“Unless banks relax their underwriting standards, GILs should be manageable, ” he told StarBiz yesterday.

He added that it is still a long road to recovery for the economy because elements such as business closures and unemployment are set to kick in post-moratorium.

MIDF head of research Imran Yassin Md Yusof (pic below) said it was difficult to anticipate what the situation would be post-moratorium due to the lack of visibility and guidance from banks.

A spike in non-performing loans and provisions was expected but with banks intensifying their R&R efforts, this might limit some of the risk.

“As for the earnings in the third quarter, we believe that on a sequential quarter basis, we are looking at a better quarter as we expect provisions may be lower.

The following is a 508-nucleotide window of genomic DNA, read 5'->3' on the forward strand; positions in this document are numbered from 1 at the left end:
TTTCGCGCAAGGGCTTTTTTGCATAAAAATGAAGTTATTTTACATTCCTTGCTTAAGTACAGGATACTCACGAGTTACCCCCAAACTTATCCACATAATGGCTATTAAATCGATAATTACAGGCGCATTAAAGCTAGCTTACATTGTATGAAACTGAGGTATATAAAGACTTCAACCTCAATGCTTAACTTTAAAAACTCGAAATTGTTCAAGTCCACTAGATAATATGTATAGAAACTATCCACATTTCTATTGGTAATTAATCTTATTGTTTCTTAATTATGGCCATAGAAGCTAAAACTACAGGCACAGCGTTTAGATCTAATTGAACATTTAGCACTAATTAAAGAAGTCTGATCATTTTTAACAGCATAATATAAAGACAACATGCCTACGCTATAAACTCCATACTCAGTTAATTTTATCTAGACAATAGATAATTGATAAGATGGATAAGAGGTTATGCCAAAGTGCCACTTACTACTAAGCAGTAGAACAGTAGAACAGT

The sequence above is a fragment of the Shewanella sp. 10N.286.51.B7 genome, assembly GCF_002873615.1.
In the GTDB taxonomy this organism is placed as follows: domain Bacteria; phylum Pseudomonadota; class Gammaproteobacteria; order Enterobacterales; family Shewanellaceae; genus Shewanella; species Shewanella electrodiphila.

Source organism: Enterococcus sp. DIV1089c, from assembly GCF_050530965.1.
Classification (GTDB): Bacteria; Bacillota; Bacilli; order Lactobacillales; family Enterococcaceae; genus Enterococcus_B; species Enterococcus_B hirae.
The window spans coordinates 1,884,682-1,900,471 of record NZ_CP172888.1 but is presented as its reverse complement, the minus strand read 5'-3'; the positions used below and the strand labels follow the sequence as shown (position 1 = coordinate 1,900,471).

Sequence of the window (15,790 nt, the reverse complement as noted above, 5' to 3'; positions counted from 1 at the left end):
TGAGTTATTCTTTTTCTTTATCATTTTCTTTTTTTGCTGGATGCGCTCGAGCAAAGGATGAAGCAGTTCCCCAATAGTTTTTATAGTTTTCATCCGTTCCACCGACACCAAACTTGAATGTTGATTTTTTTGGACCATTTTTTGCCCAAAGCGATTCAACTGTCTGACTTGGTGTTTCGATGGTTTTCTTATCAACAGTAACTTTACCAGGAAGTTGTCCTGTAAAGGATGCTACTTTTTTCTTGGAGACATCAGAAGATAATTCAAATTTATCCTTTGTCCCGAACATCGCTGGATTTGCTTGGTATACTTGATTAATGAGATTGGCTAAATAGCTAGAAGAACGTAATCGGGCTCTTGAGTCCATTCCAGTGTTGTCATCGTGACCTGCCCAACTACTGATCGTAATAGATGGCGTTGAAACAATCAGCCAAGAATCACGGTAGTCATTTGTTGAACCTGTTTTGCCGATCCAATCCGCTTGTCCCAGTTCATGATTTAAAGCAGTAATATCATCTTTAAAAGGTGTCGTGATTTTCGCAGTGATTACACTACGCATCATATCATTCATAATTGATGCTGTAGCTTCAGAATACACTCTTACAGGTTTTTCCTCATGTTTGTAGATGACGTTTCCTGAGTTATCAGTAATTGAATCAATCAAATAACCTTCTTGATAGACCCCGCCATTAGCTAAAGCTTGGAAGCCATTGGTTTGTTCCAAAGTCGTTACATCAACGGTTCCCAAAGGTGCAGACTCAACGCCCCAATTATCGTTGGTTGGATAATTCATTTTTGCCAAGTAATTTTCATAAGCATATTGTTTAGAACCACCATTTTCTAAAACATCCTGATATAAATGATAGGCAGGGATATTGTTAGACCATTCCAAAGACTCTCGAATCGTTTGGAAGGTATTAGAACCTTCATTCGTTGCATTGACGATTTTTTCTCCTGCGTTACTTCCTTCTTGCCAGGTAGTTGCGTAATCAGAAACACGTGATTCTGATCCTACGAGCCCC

“There could also be improvements in terms of net interest margins (NIMs) with the repricing of deposits following the overnight policy rate (OPR) cuts.

“We also saw robust loan growth as well in the third quarter of this year due to the Penjana stimulus among others, which will give some support to the net interest income, ” he said.

The research house is looking at 25% to 30% quarter-on-quarter earnings improvement but on a year-on-year (y-o-y) comparison against 2019, it is expected to contract by 20% as provisions remain elevated.

Imran said fourth quarter earnings could be weighed down by the increase in provisions due to the end of the moratorium but it was difficult to provide any estimate.